It has been worth it to make the move in my life, however, it was honestly really scary to do so. Moving across the country away from my friends and family to an unfamiliar location was a very hard decision. I have grown a lot from this experience in my independence and have learned a lot about myself.

My boyfriend competes on the USA Men’s Goalball team. We are blessed that we get the opportunity to travel the world together and cheer one another on. Dating someone who shares my disability has taught me to be creative in how I do a lot of things. However, it has been really empowering to navigate the world together and teach others that we can accomplish anything we put our minds to.

Furthermore, I am a graduate student at Antioch University, aiming to achieve a Master’s in clinical mental health counseling. It is a passion of mine to work with children and families and I would ultimately love to specialize in disability counseling. I want to ensure that all families understand disabilities and know how to foster growth and independence in their children. A quote I really like (not sure where it comes from, I saw it written somewhere online) is “disability does not mean inability” this is how I live my life, and this is the message I am hoping to impart on the rest of society.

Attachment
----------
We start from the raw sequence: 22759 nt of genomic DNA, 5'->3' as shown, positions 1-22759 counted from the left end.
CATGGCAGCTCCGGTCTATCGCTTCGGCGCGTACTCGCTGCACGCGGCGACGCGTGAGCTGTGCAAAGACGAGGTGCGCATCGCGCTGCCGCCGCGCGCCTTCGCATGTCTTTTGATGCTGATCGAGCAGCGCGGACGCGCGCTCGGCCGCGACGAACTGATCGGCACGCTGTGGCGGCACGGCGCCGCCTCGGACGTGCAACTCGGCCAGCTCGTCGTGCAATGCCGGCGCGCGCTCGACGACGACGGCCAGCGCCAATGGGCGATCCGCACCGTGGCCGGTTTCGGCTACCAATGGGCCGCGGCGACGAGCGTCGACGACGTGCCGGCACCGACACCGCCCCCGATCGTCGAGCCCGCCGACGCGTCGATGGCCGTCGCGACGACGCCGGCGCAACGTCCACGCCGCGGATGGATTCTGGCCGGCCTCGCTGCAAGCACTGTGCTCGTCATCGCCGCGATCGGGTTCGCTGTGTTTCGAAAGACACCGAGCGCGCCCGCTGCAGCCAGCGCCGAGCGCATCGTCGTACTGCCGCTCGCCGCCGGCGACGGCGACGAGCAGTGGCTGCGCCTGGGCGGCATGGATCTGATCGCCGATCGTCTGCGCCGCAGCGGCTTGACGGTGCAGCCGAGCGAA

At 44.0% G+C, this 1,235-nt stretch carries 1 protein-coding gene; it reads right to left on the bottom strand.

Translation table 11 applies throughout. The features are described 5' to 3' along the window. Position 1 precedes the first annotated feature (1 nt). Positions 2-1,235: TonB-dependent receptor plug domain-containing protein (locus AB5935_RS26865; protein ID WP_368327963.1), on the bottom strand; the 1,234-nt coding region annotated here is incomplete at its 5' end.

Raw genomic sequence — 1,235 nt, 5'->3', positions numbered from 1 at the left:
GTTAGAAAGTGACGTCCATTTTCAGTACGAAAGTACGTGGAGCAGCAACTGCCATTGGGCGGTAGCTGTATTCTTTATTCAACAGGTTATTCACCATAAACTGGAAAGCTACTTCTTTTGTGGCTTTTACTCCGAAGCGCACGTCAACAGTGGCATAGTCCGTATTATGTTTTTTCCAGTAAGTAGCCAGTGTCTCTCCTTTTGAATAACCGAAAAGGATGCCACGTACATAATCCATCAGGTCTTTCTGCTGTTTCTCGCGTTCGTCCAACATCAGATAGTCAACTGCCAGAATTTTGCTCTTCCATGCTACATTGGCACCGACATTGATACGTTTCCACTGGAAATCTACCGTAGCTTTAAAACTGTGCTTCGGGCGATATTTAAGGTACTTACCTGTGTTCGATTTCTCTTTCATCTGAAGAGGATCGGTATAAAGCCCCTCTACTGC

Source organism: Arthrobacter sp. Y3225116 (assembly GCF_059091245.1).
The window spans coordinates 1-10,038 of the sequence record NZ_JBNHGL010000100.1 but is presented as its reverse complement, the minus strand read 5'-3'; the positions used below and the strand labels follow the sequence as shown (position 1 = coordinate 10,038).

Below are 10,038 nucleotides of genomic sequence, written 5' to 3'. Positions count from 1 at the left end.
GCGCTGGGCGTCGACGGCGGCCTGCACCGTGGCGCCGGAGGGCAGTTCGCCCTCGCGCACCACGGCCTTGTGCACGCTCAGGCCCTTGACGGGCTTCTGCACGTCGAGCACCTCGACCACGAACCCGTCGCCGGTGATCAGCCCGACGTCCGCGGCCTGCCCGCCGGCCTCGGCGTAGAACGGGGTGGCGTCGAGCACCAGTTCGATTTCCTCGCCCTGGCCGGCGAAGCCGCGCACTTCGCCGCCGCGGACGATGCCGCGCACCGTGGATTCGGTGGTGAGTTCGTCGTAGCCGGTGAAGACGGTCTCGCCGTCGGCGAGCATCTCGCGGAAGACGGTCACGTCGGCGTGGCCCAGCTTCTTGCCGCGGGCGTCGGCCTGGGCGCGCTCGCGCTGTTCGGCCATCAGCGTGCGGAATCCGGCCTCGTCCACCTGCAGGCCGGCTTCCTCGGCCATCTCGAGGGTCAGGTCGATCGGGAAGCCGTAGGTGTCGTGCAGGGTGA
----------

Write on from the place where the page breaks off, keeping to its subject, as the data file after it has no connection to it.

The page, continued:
Lima 2019 medal photo
Lima 2019 medal photo

Image Descriptions:

  • Featured image – an action shot of Eliana playing goalball at the Para Pan American Games in Lima 2019. In this photo, she is on the ground blocking a goal shot from the opposing team.
  • Peru 2019 Calahan & Eliana – Lovely capture of Eliana’s boyfriend, Calahan (his right arm wrapped around Eliana), while standing in the arena in Lima 2019. Both are grinning as they are about to bite into their silver medals.
  • Team USA red carpet banquet in DC after the 2016 Rio games. Eliana is standing on the carpet wearing a red dress and gold sandals. Eliana has honey blonde hair just below her shoulders. She is wearing a bronze medal around her neck and behind her is a dark gray backdrop with the Team USA logo and logos of company sponsors.  
  • Another action shot of Eliana from the Para Pan American Games in Lima 2019.
  • A team photo on the medal stand from Rio 2016.
  • Another team photo on the medal stand from Peru 2019.
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Elaine Huitt | ‘Seeing’ Her Way Through Life

Image is described in the body of the post.

You don’t need full ‘vision’ to have a ‘vision’ to ‘see’ your way through life.

~Elaine Huitt

Intro:

What are the odds that two blind women would run into one another at Dallas Fort Worth International Airport (DFW)? I’m sure a statistician would know the answer but this is beside the point because, This Facility. Is. Massive!!